How One Science Museum Is Changing Lives, and What's In Store For Those Old Buildings On Sacramento Street.
In 2009, in the midst of a recession, the World of Wonders Science Museum opened their doors for business. And just this March, the WOW celebrated their 9th birthday. I’m a pretty big fan of the WOW. I’m a museum lover and a former employee, so I’ve gotten a first-hand experience with the excitement and, unlike some jobs, that experience only made me love the WOW more. Now as a parent to a very busy toddler, I have a new appreciation for the museum. I love taking my daughter to a place where she can explore with no boundaries… there’s nothing to break, nothing she can’t touch, and everything is exciting. I know she’s too young to understand the concepts, but watching her play freely with all of the exhibits lets me see those little wheels in her head turning unlike anything else. I love it.
If you haven’t already heard the spiel, the WOW was the brainchild of Dan Ingrum (of Danz Jewelers) and has been led by Sally Snyde since she missed a planning committee meeting back in 2007 (that’s why you always show up!). Sally has a super optimistic mindset, a determined attitude, and is so passionate about the museum that she donates all of her time- her position is unpaid. The museum has had a few challenges since opening its doors, but its mission to offer hands-on, science-based exhibits to stimulate discovery for all ages has stayed on point since day one and has carried them to success.
I sat down with Sally to talk about the growth of the museum, her passion for the cause, and why she thinks the museum stands out in the community.
JAMIE: You guys have accomplished a lot in the last 9 years. What do you think has been the museum’s biggest accomplishment since you opened?
SALLY: Changing the lives of some of our employees. And I know it’s changed the life of children quite a bit, but because I’m dealing with employees everyday I think that’s the big thing. Most of our employees were volunteers, and I’ve hired from our volunteers because I can see they have a passion. The other day this little girl, she’s been coming here since she was 10 or 11, and by the way we don’t let people volunteer until they’re 14, so the other day she comes in and goes, “Okay, today’s my birthday! I’m 14 so I get to volunteer!” It was so cute, and she’s so bubbly and that was a goal of her’s. Luis (an employee) is another example. He started coming in when he was 10, and we actually let him start volunteering when he was 12. And he just loved it, and when he was old enough to get a job I hired him, and now he’s a senior in high school. He wants to major in science and he’s applying to all these universities and I see that the museum has changed his life. Those stories are what keep me going. They’re so positive. There’s so much passion here that it inspires people.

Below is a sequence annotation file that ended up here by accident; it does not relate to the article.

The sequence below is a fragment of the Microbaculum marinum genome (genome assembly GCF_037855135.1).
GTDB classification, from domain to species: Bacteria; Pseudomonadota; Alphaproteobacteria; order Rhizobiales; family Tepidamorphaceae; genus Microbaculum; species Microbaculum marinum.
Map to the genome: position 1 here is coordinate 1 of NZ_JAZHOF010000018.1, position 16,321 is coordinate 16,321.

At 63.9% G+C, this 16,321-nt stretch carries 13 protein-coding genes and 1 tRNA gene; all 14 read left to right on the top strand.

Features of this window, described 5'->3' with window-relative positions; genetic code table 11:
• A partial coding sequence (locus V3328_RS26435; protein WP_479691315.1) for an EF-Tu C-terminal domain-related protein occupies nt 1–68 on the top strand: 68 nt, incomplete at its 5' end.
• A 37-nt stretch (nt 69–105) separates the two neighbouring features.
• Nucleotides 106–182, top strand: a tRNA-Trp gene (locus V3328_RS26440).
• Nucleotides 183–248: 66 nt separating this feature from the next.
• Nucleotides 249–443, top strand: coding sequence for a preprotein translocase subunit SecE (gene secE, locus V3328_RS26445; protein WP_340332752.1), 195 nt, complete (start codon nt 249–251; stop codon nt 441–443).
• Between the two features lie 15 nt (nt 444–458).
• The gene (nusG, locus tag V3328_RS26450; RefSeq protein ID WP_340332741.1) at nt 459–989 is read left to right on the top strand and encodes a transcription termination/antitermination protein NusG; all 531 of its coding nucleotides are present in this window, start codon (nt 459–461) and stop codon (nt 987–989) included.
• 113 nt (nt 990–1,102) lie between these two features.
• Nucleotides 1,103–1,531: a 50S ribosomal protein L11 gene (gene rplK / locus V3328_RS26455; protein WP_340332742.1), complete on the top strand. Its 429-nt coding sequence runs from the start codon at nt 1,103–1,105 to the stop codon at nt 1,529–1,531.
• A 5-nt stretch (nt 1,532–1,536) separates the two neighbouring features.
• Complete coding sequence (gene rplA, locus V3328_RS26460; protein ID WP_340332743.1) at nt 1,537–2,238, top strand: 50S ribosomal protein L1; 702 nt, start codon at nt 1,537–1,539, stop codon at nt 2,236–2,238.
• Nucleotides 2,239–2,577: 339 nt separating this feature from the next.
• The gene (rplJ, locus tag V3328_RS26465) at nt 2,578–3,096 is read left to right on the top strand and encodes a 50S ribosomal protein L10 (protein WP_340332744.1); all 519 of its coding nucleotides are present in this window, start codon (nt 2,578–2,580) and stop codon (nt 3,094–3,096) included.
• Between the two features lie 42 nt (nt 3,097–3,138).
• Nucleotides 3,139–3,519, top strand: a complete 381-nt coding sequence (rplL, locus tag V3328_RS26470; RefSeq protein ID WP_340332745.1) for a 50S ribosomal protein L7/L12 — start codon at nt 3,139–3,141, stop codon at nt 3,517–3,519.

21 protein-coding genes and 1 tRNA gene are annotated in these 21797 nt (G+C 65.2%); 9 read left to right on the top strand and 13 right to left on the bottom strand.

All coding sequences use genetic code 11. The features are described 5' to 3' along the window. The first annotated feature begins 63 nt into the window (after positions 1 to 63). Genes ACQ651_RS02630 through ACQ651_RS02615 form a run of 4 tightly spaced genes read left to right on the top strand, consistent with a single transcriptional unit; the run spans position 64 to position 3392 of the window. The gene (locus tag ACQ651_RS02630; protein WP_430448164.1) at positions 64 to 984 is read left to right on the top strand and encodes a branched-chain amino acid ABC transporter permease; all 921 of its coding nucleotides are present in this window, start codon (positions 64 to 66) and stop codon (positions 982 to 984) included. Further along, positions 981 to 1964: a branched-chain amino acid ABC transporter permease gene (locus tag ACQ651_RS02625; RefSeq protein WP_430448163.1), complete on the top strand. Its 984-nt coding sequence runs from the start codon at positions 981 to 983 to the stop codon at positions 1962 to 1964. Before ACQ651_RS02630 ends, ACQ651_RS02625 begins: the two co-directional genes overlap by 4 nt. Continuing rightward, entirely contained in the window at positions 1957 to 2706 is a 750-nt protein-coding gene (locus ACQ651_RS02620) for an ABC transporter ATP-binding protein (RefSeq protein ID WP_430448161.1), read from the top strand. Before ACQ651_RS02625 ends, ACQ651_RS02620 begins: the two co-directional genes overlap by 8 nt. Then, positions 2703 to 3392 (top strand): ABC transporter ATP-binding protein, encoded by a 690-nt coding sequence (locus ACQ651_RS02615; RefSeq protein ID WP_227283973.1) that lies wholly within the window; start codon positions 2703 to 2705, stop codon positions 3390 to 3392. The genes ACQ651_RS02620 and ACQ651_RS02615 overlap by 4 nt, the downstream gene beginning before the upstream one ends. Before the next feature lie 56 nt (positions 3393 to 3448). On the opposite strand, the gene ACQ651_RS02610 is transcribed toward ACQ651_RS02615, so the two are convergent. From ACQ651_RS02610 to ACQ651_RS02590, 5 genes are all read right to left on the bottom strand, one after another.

J: What has surprised you the most as the museum continues to grow?
S: That we’re still here (laughs). Nobody ever thought we would be this successful, including me. We just knew it was a neat idea, and we never stopped. We just kept making it happen. None of us ever thought to this day that we would be here making such a positive difference for people.
J: What do visitors tell you surprises them the most when they visit the museum for the first time?
S: They didn’t think they would be here this long. They’re surprised time-wise how long they spend here. Parents are always shocked because they’ll force their kids to go to the science museum, and then once they get here the kids don’t want to leave. It will have been two hours and the kids are still engaged in whatever they’re doing. People don’t know what they’re getting into, but that’s one of the best compliments that once they get here they don’t want to leave.
J: Haha my daughter threw a tantrum when I told her it was time to go on our last visit and we were here for over an hour and a half! Over the years, the museum has earned quite a bit of support from members of our community. What makes donors so passionate about the museum’s mission that they’re willing to continue to financially support the work you all do?
S: Because of the difference it makes in the community. That’s what they tell me all the time. They keep thanking us for our work. We even get cards (from our donors) about how happy they are with what we’re doing. The museum is more of a community idea, and we’ve worked hard to keep it that way. That’s why we want to keep it privately owned. Donors never name specifics of why they appreciate us so much, it’s just an overall feeling of it’s just so cool to be here.They’re having fun, being educated, and people want to be here.
J: What is one of the programs your most proud of?